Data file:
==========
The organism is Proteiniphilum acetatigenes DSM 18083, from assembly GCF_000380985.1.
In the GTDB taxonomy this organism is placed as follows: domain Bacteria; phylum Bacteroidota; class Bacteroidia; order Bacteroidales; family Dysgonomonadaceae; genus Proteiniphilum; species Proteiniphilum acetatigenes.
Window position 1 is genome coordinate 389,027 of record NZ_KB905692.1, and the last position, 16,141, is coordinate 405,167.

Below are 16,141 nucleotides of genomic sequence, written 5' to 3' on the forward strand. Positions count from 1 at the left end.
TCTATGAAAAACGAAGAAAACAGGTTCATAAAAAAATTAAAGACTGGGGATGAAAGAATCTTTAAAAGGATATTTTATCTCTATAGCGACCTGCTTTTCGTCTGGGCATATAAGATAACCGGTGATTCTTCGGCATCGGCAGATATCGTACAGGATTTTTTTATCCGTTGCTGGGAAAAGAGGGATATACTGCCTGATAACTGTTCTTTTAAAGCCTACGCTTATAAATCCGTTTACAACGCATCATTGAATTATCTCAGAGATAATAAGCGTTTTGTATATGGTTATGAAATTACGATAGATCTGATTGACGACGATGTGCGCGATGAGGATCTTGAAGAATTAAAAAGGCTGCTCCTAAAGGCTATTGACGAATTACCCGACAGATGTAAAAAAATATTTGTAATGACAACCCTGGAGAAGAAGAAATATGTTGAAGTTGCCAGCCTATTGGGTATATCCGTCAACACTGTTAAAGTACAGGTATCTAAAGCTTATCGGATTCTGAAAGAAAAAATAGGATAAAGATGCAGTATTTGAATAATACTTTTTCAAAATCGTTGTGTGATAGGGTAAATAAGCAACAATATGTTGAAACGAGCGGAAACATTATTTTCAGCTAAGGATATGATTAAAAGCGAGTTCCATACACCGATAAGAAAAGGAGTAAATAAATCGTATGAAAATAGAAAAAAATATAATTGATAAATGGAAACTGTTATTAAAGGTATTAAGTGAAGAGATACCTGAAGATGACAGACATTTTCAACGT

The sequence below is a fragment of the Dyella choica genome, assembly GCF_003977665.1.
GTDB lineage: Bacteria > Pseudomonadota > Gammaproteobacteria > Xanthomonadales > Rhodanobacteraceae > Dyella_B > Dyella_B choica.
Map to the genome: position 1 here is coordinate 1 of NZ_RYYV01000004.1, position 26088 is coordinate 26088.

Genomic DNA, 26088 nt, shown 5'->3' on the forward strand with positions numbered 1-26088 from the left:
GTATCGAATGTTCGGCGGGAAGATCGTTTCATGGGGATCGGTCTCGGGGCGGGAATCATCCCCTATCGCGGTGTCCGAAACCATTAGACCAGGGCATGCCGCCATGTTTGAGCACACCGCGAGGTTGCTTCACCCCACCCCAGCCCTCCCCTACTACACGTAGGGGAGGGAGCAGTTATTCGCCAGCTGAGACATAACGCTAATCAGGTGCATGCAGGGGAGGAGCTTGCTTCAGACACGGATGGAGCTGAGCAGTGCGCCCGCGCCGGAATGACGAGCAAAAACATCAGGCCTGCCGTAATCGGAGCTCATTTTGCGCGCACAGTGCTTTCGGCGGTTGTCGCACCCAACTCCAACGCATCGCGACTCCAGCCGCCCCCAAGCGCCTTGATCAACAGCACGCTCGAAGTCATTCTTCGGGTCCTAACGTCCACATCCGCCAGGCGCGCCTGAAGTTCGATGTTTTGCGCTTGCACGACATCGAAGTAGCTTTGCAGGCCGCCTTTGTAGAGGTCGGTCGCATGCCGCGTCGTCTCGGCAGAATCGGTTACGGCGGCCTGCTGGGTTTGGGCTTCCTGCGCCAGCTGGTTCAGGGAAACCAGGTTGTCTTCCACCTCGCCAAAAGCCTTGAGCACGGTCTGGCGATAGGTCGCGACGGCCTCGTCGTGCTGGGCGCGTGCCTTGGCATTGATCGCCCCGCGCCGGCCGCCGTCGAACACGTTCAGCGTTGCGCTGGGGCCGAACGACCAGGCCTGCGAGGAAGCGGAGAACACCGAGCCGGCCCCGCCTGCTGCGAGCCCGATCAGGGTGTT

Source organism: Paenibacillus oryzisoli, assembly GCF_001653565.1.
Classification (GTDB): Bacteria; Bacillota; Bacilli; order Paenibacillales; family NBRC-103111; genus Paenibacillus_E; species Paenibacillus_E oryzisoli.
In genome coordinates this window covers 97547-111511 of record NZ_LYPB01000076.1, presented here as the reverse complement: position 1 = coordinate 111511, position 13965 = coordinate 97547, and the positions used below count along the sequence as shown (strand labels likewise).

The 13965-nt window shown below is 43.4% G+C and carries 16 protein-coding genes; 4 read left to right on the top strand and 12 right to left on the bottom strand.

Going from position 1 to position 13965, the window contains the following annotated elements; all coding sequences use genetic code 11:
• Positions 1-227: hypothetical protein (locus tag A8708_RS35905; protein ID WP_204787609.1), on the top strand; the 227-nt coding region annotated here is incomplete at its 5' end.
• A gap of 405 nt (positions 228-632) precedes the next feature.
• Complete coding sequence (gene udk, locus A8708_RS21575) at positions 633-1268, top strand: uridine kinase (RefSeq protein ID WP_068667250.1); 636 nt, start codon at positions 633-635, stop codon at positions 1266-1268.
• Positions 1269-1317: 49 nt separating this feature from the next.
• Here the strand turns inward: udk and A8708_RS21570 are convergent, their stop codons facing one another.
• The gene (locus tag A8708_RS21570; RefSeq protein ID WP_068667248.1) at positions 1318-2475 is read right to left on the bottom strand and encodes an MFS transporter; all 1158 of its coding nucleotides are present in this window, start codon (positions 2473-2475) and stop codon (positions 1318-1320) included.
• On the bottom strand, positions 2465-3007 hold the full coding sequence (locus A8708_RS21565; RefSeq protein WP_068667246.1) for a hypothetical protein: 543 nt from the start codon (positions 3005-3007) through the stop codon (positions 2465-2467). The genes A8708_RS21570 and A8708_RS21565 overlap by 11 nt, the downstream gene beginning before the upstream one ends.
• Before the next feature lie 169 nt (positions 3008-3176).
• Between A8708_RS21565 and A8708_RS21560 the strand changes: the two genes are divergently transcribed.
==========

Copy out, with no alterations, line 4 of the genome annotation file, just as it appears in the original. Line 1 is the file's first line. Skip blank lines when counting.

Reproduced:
Below are 16,141 nucleotides of genomic sequence, written 5' to 3' on the forward strand. Positions count from 1 at the left end.